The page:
How I Focused My Look-y Horse To Get Good Work Instead of Spooks

It was one of *those* nights – early spring, nearing dusk, with a slightly gusty breeze… and of course, the indoor arena now had all the windows opened up after the long, cold winter. Alone in the ring, my normally quiet, sensible horse was on edge as he examined the new openings all around the ring, surprised each time he felt the wind blow INSIDE the arena, listening to previously muffled sounds that now added a constant murmur of background noise to our usually silent work space. Birds were chirping, cars were cruising passed on the road, and a train horn sounded in the distance. Really, it was noises we shouldn’t have paid any attention to, but tonight for whatever reason, each one came as a surprise. Then it happened. Outside the window a deer approached. I saw it and turned Remy away from the window, thinking I could gauge how he was going to react from the far side of the ring and then approach it if he seemed confident, rather than letting it startle him close up.  But before I could get him all set up for my perfect plan, he caught scent of it. He couldn’t see it, but he knew it was there. I could feel the tension in his body, and he started audibly puffing as he walked, ears swiveling trying to pick up any information he could about the monster he smelled.  He remained under control and listening to me, but he felt on edge, ready to react.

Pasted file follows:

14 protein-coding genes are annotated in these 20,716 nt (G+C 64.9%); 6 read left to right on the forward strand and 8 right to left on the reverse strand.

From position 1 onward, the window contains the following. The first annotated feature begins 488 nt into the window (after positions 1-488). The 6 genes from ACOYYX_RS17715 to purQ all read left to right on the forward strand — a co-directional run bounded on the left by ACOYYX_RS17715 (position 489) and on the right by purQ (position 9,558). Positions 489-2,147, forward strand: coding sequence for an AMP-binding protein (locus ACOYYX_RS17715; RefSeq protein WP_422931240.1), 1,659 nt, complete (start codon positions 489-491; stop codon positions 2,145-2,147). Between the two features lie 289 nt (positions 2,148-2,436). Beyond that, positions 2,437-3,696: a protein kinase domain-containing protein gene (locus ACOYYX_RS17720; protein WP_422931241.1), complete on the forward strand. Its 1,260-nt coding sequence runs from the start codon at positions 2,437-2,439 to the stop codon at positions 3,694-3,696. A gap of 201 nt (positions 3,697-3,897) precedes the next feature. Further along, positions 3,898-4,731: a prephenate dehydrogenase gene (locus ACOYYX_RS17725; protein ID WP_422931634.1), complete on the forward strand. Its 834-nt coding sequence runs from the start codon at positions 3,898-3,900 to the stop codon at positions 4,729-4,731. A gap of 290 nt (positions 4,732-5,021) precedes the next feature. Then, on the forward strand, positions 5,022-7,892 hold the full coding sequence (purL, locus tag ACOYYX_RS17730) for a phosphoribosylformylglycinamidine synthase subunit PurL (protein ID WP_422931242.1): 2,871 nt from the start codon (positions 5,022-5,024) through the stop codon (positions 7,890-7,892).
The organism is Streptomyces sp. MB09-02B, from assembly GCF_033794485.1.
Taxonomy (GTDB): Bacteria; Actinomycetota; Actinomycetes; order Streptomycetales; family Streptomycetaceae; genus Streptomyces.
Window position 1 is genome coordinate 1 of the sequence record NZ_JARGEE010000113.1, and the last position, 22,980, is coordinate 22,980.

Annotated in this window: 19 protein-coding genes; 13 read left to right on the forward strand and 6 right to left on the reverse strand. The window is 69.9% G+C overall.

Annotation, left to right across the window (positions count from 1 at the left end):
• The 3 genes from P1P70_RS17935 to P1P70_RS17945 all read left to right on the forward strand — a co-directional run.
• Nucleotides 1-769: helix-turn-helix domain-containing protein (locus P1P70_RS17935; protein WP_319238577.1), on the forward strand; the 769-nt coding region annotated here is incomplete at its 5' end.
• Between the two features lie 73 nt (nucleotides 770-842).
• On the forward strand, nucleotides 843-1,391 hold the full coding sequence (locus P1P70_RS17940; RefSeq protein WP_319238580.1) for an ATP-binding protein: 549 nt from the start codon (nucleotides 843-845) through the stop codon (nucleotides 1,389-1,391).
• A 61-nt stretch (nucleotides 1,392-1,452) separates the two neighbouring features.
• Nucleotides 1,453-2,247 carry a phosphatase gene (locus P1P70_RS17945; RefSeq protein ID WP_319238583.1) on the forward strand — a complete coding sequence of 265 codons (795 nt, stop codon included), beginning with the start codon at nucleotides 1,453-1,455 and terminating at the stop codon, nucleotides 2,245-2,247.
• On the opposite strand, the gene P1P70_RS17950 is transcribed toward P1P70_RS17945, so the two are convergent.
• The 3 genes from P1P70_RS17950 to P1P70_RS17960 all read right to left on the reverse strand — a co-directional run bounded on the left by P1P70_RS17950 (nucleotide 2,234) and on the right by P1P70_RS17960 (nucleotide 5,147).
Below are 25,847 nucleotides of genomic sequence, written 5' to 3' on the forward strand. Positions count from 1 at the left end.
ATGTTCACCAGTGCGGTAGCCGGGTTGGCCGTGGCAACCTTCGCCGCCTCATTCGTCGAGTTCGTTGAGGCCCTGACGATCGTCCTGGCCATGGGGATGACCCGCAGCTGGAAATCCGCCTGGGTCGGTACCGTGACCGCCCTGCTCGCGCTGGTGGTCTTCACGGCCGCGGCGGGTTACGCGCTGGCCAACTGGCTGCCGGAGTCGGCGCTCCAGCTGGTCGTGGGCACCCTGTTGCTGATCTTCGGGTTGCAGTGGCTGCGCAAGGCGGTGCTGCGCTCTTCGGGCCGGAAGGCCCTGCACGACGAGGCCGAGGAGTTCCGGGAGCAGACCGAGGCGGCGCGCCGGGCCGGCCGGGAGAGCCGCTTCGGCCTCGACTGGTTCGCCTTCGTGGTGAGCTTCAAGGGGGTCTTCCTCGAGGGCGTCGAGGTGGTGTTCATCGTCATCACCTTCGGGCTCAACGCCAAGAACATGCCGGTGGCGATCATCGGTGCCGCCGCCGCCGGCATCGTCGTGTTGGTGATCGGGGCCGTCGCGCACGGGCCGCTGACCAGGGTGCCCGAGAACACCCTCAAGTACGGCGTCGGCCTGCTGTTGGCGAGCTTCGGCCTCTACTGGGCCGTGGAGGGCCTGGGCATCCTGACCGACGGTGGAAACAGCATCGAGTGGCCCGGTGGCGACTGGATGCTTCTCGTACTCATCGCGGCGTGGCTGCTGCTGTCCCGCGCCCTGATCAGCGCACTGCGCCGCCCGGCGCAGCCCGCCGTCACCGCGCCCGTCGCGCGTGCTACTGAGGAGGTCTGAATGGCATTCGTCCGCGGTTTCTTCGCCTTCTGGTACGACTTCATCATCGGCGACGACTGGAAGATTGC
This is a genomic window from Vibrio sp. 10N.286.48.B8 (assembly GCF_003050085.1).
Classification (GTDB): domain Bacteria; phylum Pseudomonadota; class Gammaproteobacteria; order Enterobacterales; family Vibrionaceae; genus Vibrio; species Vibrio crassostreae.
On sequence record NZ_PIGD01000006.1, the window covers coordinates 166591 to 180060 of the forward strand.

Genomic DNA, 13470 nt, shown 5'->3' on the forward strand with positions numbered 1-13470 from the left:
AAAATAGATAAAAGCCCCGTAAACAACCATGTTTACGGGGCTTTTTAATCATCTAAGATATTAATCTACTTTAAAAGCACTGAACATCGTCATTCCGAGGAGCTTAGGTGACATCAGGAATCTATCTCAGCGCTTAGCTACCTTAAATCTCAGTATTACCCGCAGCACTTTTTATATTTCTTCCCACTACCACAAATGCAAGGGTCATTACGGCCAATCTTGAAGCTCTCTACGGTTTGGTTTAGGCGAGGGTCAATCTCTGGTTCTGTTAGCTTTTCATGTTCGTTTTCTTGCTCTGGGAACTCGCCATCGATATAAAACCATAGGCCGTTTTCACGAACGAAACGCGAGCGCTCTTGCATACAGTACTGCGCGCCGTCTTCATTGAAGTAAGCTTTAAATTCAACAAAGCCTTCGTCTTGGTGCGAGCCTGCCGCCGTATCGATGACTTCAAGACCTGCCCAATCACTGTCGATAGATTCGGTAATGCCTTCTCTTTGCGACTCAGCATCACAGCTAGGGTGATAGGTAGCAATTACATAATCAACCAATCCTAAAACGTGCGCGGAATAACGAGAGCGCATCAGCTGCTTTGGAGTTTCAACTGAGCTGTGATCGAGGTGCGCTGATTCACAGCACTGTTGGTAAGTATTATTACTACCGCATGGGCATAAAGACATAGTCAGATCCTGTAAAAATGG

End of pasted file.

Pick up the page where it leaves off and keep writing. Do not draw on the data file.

We crossed the ring, turned back around and *saw the deer*. He froze, and I could feel his heart pounding against my legs. I’m sure he was trying to figure out how we were INSIDE the arena, and yet there it was, just the other side of that big opening, as if we didn’t exist. It walked slowly, eyes darting back and forth, as if it could feel us watching it.  I caught myself wondering which of these big prey animals was going to bolt first.